At that time, we expected EBITDA margins to pick up in the second half of 2016, primarily as a result of higher product sales and increased leverage of our fixed costs, such as new advanced -- our new advanced cyber operations facility.
Today, we still expect product sales to figure prominently in the second half results. While this is a positive differentiator for KEYW, it can be challenging to forecast product sales on a quarterly basis in any given year. Sometimes customers will place immediate unanticipated orders ahead of our forecast. Other times, an expected product sale can be pushed back a quarter or two.
As for margins, a significant portion of the higher bid and proposal costs we expected to hit in the first half of the year are now slated for the second half of 2016 due to expanded scope and complexity of those opportunities. More importantly, we now plan to submit approximately $1 billion of bids in the second half of 2016. This figure is higher than we expected last quarter, as our BDN operations teams have aggressively moved to identify near-term opportunities for KEYW to pursue.
We view these higher B&P costs as a positive indicator because they represent investments in our growth strategy of pursuing and winning major new solutions awards with our cyber and intelligence community customers. So therefore, we now see second half 2016 revenue at or slightly above our first half reported revenue, and second half adjusted EBITDA margins coming in toward the lower end of the full year range we guided to, primarily as a result of the higher B&P spend.
Moving now to updates to our strategic plan. As most of you know, KEYW concluded the sale of our Hexis product lines in two separate transactions in May and June. The total value was approximately $20 million in cash and purchase of stock. Resolving Hexis was one of the first milestones in the strategic plan we outlined at our Investor Day on April 7 and in other investor forums. We are pleased to have this issue behind us and are moving forward with a sharp focus on being the pure-play solutions company I spoke of earlier.
Next, award activity for the second quarter was also strong. In May, we announced KEYW's win of a prime position on a 5-year multiple-award IDIQ with a $460 million ceiling value to support the U.S. Cyber Command mission.
Later in May, we announced our win of a prime position on a 5-year multiple-award IDIQ with a $245 million ceiling value to provide research and development support to the information technology division at the Naval Research Laboratory, also known as NRL.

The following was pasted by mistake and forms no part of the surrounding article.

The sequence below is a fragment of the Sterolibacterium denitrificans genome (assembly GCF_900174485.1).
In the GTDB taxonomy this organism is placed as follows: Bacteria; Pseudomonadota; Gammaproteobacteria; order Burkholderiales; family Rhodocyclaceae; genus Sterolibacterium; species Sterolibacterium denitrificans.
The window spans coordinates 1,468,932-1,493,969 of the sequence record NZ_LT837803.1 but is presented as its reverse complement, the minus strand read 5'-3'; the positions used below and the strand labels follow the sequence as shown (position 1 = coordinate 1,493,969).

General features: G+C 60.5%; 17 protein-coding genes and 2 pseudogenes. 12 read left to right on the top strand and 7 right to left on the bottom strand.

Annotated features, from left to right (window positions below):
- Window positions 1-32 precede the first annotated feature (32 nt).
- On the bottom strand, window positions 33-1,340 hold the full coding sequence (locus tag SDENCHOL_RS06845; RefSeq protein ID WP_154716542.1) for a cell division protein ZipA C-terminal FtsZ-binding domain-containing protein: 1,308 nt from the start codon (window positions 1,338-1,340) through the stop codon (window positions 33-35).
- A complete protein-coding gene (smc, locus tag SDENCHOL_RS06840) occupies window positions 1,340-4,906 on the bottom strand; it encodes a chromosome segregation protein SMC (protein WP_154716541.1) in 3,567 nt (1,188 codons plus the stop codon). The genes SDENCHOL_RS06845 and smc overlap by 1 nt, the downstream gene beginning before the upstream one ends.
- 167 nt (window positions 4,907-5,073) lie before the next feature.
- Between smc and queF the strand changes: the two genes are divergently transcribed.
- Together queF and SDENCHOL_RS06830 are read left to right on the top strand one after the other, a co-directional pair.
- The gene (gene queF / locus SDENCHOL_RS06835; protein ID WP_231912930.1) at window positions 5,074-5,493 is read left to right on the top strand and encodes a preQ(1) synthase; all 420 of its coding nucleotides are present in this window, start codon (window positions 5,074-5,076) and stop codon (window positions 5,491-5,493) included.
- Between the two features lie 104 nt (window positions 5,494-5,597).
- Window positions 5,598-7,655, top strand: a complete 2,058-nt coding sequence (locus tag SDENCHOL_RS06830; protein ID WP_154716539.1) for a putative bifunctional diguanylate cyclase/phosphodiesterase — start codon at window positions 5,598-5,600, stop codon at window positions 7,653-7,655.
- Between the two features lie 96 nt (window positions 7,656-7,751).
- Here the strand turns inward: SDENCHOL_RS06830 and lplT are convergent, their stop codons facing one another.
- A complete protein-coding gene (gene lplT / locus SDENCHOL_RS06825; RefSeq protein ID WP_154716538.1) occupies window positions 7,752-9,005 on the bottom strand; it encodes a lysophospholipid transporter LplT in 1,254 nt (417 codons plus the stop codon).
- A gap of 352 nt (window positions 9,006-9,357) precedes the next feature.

Although we don't include IDIQ ceiling values in funding actions for the quarter, we believe that future cash quarter wins under these vehicles will contribute to revenue beginning in early 2017 and continue beyond.
We also believe that these awards represent two key favorable trends to KEYW. First, having U.S. cyber com and NRL as customers expands KEYW's footprint in growing areas of the federal procurement, where the demand for advanced cyber solutions is particularly robust. We will continue to focus our efforts on expanding our presence in other cyber and intel-related customers, such as U.S. combatant commands and other DoD agencies.
Second, the just-completed quarter was a period of maturation and integration of KEYW's business-development capabilities. Our pipeline of business opportunities now stands at approximately $11 billion. We are continuing to qualify that pipeline through various sales stages, but I can tell you that we expect both the total pipeline number and the qualified portion to increase in the coming quarters. Being able to report a total pipeline number at this stage represents significant progress for KEYW. And as we told you on past earnings calls, our goal is to begin to report other industry-standard metrics, including backlog and bookings later this year.
In addition, the major takeaway is that we expect to submit approximately $1 billion in proposals during 2016. Approximately $300 million of which are already in and approximately $700 million of which are in development and will be submitted later in the second half, as I mentioned earlier. This is a result of great work by our combined business-development and operations teams, and we're proud that they've responded so quickly.
Needless to say, we're focusing primarily on winning new business and generating organic growth. However, inorganic growth will be an option as well. As Mike said, we plan to discuss capital-deployment strategies with the board, which will certainly include options to generate greater scale and move KEYW into adjacent markets in the cyber and intel-related agencies.